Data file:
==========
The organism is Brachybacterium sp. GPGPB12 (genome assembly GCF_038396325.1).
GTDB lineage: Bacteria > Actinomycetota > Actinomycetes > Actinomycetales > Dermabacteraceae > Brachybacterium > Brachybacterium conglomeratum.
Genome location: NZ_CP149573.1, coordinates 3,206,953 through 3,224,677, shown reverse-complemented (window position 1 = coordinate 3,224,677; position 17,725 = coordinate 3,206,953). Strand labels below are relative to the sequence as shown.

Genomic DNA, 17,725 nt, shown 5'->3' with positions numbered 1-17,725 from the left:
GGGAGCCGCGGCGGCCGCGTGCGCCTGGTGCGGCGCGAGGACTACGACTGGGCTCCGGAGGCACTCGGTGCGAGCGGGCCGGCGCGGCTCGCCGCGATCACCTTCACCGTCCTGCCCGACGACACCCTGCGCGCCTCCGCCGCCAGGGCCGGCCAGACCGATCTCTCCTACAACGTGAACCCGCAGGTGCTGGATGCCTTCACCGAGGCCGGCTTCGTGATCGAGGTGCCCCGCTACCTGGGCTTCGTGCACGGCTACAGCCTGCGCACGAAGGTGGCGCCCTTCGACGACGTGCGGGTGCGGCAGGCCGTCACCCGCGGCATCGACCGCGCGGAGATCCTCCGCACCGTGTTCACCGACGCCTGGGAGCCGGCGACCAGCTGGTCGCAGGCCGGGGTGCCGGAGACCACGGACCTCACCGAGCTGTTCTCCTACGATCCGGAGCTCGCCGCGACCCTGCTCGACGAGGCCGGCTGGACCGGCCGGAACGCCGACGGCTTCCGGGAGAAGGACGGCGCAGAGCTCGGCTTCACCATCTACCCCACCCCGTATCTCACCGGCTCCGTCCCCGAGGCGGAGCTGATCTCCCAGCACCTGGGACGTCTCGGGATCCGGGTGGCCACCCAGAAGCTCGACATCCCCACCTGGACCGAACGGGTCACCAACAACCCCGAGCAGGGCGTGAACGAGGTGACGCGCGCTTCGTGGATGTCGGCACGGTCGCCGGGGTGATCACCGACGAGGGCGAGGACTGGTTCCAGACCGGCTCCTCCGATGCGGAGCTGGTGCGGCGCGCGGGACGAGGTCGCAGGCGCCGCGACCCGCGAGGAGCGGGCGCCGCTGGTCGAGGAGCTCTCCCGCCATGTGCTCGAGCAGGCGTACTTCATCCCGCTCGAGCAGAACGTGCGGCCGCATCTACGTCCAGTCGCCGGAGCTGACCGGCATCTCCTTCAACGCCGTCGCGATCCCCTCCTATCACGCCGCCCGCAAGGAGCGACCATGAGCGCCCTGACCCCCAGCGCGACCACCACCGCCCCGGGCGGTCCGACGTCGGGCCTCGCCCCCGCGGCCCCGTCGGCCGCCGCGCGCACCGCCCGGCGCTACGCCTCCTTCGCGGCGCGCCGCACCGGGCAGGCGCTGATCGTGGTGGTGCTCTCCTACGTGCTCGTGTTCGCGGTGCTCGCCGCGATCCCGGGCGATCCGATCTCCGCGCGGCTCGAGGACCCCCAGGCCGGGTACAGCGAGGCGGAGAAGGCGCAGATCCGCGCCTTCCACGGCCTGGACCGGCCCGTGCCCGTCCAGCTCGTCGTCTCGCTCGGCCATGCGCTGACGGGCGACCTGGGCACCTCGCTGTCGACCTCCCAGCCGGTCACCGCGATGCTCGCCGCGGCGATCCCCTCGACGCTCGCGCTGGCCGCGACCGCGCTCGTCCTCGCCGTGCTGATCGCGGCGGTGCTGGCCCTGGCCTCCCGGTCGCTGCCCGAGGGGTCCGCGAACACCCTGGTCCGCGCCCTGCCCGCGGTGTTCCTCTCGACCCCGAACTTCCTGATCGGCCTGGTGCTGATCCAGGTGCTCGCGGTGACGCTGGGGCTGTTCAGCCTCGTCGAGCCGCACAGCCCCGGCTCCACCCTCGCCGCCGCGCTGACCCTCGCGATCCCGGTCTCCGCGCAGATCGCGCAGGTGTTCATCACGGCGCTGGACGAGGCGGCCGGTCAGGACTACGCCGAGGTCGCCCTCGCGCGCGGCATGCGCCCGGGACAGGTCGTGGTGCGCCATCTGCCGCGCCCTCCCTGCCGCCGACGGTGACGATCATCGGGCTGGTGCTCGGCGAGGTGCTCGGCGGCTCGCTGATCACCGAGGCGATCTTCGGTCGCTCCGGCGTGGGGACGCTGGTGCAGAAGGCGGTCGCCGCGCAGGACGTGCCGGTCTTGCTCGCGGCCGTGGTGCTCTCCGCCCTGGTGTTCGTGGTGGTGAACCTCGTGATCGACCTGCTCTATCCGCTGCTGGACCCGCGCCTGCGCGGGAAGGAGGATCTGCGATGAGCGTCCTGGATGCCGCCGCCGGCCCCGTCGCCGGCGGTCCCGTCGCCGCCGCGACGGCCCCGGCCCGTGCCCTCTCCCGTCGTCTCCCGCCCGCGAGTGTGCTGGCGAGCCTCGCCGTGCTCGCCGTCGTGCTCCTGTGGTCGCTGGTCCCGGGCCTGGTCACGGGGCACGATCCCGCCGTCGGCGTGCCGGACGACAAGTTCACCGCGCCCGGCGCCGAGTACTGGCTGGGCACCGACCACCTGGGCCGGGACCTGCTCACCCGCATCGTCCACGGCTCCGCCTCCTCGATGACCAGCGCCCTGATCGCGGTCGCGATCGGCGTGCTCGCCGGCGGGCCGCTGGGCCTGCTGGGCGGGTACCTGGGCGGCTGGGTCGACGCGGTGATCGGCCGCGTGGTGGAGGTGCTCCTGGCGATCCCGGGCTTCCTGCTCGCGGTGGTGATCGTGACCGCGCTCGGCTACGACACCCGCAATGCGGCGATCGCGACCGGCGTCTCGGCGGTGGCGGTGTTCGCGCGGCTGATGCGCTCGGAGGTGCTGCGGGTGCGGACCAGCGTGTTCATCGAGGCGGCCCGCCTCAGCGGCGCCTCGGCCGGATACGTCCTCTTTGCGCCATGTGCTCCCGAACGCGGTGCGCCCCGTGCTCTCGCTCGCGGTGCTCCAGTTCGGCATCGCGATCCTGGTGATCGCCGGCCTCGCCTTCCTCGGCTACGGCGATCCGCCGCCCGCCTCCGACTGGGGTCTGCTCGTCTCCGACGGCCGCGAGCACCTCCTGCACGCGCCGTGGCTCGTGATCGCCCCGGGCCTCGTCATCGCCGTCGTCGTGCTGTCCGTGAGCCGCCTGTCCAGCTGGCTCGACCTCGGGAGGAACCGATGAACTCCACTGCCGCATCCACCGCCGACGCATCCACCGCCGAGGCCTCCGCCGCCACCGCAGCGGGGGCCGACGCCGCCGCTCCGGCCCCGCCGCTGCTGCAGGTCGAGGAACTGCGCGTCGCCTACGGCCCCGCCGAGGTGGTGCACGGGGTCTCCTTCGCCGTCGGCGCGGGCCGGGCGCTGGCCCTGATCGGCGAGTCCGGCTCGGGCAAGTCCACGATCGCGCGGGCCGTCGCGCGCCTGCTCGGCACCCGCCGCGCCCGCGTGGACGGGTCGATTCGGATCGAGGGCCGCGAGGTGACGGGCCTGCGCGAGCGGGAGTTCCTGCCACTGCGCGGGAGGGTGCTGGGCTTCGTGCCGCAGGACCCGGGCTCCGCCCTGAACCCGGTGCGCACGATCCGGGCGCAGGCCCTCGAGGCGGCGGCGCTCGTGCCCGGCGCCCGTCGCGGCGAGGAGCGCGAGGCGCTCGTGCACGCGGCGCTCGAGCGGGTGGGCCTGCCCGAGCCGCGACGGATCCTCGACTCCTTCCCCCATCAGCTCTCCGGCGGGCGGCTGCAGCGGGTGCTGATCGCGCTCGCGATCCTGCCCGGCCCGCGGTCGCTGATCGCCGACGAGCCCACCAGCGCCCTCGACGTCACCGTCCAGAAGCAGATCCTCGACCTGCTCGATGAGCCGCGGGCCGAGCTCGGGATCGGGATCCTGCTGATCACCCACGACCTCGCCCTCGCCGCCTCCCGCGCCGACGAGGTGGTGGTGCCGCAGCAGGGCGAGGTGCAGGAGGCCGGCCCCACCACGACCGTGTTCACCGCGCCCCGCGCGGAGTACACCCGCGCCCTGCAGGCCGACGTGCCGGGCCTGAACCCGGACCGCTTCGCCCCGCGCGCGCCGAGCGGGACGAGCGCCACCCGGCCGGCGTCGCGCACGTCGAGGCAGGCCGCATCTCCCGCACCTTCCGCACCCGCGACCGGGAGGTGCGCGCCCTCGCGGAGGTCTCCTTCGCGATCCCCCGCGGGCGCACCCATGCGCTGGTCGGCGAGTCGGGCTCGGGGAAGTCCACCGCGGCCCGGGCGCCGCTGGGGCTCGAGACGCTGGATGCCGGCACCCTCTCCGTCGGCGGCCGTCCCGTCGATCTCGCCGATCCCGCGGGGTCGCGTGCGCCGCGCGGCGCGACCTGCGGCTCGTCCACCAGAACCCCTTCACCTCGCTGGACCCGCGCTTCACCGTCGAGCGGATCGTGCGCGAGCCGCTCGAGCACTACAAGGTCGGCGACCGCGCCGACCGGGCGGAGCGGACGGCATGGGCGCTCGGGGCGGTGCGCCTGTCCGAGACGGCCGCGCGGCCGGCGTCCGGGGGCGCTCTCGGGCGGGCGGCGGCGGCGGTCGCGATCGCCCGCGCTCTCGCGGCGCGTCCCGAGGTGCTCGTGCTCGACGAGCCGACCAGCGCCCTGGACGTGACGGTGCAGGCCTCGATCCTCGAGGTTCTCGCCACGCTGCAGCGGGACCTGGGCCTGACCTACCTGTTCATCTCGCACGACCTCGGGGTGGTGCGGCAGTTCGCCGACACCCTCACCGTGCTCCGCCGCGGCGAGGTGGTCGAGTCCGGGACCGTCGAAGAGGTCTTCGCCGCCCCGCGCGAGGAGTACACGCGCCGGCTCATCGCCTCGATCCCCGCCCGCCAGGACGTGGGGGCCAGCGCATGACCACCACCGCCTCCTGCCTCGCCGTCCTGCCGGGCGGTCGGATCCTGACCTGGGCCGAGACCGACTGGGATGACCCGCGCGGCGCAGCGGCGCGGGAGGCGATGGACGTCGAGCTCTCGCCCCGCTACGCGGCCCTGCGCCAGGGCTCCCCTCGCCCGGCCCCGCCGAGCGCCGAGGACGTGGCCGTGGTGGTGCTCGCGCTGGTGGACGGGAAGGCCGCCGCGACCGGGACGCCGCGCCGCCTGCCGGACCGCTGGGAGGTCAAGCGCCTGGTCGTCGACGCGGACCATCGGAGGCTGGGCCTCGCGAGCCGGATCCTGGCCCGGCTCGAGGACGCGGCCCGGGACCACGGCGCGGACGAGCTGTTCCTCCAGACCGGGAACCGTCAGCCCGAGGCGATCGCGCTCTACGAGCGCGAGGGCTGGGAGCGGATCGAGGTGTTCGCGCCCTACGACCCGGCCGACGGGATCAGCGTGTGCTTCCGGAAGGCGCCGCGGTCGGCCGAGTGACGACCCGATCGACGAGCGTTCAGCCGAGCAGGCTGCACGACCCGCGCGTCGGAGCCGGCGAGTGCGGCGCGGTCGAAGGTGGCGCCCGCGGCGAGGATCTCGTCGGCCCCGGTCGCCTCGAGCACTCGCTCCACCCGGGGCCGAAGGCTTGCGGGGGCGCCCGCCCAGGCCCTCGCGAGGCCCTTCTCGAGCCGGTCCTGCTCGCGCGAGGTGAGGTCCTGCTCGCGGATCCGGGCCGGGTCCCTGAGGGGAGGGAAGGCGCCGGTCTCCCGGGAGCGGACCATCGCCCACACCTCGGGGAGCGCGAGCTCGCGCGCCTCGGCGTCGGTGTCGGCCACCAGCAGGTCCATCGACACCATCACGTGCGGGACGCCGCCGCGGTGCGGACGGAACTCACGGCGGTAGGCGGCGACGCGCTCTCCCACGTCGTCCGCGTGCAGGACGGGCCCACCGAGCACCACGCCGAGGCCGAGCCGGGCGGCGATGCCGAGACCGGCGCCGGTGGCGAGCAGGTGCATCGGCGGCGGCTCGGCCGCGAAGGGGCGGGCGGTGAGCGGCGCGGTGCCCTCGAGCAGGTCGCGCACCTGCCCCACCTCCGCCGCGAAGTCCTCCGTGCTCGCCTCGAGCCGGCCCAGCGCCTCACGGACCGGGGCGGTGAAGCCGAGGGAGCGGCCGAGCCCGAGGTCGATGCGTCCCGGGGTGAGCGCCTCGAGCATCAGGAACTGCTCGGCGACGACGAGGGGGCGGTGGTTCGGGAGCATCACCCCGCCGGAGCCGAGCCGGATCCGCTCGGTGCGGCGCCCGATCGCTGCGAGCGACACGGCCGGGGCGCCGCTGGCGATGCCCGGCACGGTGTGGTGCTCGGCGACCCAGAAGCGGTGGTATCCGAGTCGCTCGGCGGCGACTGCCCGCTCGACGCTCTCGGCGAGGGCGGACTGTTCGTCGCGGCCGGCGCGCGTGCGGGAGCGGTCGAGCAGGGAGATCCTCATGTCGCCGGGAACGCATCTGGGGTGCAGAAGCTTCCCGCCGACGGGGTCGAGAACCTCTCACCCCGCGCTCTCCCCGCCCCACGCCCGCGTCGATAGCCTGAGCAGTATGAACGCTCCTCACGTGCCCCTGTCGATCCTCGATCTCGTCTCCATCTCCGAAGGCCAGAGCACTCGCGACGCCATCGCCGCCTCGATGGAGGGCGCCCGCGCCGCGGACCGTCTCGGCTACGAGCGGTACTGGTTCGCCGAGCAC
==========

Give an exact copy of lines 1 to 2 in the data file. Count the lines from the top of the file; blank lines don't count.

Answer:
The organism is Brachybacterium sp. GPGPB12 (genome assembly GCF_038396325.1).
GTDB lineage: Bacteria > Actinomycetota > Actinomycetes > Actinomycetales > Dermabacteraceae > Brachybacterium > Brachybacterium conglomeratum.